Early in the “Disturbance in the woods” article in the Dec. 22 Outdoors section, representatives of various conservation groups were described as “campaigning” against Department of Natural Resources’ timber harvesting approaches that were approved in March 2018.

The reality is, those folks already did their campaigning. The new statewide timber-harvesting plan was created nearly two years ago with all stakeholders — including those now doing additional campaigning — participating in the process.

The DNR’s sustainable timber harvest analysis (STHA) included a year of rigorous scientific analysis and comments from more than 140 individuals and groups. That was followed by review and recommendations by a 14-person stakeholder group representing diverse interests in forestry, wildlife habitat, conservation impacts and the timber industry, including staff from the DNR divisions of Forestry, Fish and Wildlife, and Ecological and Water Resources.

One of those quoted in the news story said the system was set up to “feed the timber industry” with harvest levels of 870,000 cords per year. In fact, the STHA process revealed that the state could sustainably harvest more than 1 million cords annually from state land for 15 years, due to the amount of over-aged forest.

While the final number of cords allowed was well below what the industry sought, everyone compromised for the greater good. The process worked.

Minnesotans should be comforted knowing that we’re surrounded by a more balanced forest than ever. According to the USDA Forest Service, the acres of aspen over 70 years old statewide is 2.3 times higher than it was in 1977. Minnesota has 20 million more large trees (19 inches or more in diameter) than it had 60 years ago. Only 1% of Minnesota’s forestland is harvested each year, and more than three times as much wood is grown each year to replace it.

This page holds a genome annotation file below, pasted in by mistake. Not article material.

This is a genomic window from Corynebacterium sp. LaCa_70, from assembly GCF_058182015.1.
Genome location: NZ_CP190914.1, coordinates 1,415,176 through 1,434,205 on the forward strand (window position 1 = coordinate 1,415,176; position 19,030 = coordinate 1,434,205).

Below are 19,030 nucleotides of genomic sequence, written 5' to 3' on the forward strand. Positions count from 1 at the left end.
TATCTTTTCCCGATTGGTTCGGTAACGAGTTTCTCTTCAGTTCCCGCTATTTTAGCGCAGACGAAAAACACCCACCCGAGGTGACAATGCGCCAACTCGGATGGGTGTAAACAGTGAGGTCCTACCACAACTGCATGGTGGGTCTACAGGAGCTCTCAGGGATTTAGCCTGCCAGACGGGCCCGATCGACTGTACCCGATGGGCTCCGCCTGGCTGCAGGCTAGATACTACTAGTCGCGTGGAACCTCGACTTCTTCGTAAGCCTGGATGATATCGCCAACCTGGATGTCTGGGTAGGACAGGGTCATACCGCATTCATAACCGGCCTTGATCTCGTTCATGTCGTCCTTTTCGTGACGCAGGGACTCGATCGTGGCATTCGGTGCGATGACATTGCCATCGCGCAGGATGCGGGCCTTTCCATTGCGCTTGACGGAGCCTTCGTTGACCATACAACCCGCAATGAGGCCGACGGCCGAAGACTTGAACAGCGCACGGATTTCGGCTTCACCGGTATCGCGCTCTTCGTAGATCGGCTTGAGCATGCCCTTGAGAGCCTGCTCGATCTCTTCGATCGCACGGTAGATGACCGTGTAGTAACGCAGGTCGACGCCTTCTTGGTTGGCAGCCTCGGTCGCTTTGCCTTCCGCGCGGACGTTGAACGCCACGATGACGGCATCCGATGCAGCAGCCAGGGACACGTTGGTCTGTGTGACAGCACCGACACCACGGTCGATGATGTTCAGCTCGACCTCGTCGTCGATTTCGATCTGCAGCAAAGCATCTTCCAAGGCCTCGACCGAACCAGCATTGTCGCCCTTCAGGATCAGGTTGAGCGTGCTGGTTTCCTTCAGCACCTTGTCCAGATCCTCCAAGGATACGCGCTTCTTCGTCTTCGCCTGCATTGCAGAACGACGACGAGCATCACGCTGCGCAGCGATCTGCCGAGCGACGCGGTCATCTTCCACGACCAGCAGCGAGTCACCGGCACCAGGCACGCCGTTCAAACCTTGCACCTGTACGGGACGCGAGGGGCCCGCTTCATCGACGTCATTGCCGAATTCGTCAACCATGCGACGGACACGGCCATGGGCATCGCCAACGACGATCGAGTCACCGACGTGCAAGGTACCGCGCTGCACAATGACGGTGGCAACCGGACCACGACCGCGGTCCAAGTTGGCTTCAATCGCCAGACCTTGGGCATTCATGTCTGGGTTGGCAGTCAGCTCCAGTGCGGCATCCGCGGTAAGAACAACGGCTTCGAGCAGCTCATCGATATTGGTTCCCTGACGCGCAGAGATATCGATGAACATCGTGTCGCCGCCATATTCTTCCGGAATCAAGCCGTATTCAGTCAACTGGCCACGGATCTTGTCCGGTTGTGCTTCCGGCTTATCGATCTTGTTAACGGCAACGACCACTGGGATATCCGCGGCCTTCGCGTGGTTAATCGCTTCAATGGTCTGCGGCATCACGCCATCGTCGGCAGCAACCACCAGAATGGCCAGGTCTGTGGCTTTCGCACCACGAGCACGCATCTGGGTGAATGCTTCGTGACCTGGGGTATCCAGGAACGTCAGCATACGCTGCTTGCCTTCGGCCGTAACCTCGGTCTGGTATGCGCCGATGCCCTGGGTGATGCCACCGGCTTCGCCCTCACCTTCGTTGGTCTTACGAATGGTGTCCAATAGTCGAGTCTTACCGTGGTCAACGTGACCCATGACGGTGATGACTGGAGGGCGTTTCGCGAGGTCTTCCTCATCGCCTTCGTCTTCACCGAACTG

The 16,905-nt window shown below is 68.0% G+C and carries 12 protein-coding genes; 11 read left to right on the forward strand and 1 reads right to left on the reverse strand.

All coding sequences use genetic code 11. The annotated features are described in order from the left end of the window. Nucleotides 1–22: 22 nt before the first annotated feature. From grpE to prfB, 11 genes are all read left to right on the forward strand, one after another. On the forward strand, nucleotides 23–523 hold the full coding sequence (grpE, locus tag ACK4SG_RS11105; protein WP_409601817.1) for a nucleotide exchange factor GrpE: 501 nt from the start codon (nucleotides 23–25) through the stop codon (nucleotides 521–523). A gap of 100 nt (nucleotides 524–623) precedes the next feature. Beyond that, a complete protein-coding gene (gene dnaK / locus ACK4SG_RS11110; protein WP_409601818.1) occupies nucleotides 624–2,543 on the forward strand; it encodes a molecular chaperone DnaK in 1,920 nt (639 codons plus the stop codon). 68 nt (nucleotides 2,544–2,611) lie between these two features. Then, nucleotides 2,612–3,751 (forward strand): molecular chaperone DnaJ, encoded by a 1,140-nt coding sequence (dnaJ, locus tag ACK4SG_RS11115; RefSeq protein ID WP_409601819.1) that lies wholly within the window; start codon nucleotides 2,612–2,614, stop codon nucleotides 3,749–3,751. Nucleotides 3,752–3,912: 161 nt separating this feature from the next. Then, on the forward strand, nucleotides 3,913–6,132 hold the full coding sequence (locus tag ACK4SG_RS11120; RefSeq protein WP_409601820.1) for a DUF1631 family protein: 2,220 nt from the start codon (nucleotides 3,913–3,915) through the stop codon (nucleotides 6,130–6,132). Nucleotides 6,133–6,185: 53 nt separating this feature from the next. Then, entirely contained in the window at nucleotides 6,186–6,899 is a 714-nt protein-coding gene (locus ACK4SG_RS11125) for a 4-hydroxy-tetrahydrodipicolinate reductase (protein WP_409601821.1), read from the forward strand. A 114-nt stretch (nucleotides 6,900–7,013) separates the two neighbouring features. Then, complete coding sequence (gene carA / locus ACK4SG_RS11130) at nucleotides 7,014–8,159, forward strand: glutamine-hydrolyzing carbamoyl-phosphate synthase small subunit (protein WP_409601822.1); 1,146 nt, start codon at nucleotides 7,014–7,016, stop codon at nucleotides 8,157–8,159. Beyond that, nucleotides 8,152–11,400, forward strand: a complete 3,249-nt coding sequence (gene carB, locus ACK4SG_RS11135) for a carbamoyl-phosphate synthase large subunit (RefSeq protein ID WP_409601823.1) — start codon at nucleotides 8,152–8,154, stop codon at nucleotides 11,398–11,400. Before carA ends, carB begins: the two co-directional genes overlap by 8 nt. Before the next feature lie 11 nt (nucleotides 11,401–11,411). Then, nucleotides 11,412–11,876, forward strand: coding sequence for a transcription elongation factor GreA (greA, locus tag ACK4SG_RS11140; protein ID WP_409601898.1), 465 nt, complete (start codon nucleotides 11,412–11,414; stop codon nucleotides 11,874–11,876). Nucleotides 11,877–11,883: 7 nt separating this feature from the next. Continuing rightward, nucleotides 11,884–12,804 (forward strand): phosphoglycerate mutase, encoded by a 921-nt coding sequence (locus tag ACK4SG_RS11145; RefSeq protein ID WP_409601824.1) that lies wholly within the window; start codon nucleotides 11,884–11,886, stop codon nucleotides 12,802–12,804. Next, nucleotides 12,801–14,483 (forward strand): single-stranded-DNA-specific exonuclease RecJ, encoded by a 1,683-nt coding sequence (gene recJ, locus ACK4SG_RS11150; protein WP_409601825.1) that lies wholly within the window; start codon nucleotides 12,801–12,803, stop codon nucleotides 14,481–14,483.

The DNR administers nearly 5 million acres of forestland, half of which — by law or policy — will never see a logging truck. State parks, Scientific Natural Areas, designated old-growth and other buffer areas provide 2.3 million acres of older forests for fishers and associated species, deer thermal cover and other values. Similar set-aside lands in national forests, county lands and national parks amount to another 2 million acres.

Wildlife management areas (WMAs) are included in the 2.7 million acres of state land available for timber harvest, and rightly so. Young forests and openings provide prime habitat for game species like ruffed grouse, woodcock, deer, and turkey. Under STHA, there is also old forest — 24% of aspen on state land is managed for longer rotation age and another 6% will remain unharvested. Much of this is on or near WMAs.

One of the many positive outcomes of a statewide Generic Environmental Impact Statement (GEIS) on Timber Harvesting and Forest Management, and the subsequent Sustainable Forest Resources Act, was the creation of voluntary site-level forest management guidelines, which established practices to protect and enhance forest values. Natural buffer areas between waterways and logging, called riparian management zones, help maintain clean rivers, streams and lakes. There are safeguards to protect soil productivity and erosion, maintain visual areas, preserve biodiversity and protect cultural resources.

Your computer paper, 2-by-4s, oriented strand board, siding, utility poles and thousands of other products — yes, thousands — all come from forests. Responsible and sustainable forest management benefits hunters, hikers, loggers, bird watchers, berry pickers, wildlife and consumers around the world.

All this while supporting rural economies and providing good-paying jobs for 32,000 women and men in the forest products industry who supply the products each of us use every day.

The Minnesota forest products industry does not dictate how public lands are managed. That occurs in a public process. But we do stand ready as partners to help achieve the many outcomes the public desires from forests, like managing native ecosystems; addressing insect, disease, blowdown and fire risks; providing habitat for all forest wildlife; and sequestering carbon to address climate change.

At the 30th annual DNR roundtable in late January, many of the same stakeholders who helped develop the sustainable timber harvest analysis will gather to share new ideas for doing things better. We in the forest products industry are looking forward to once again being part of the discussion.

 

Rick Horton is a wildlife biologist working for Minnesota Forest Industries, representing paper mills, sawmills and other companies. Ray Higgins represents the Minnesota Timber Producers Association, an association of loggers, truckers and allied businesses.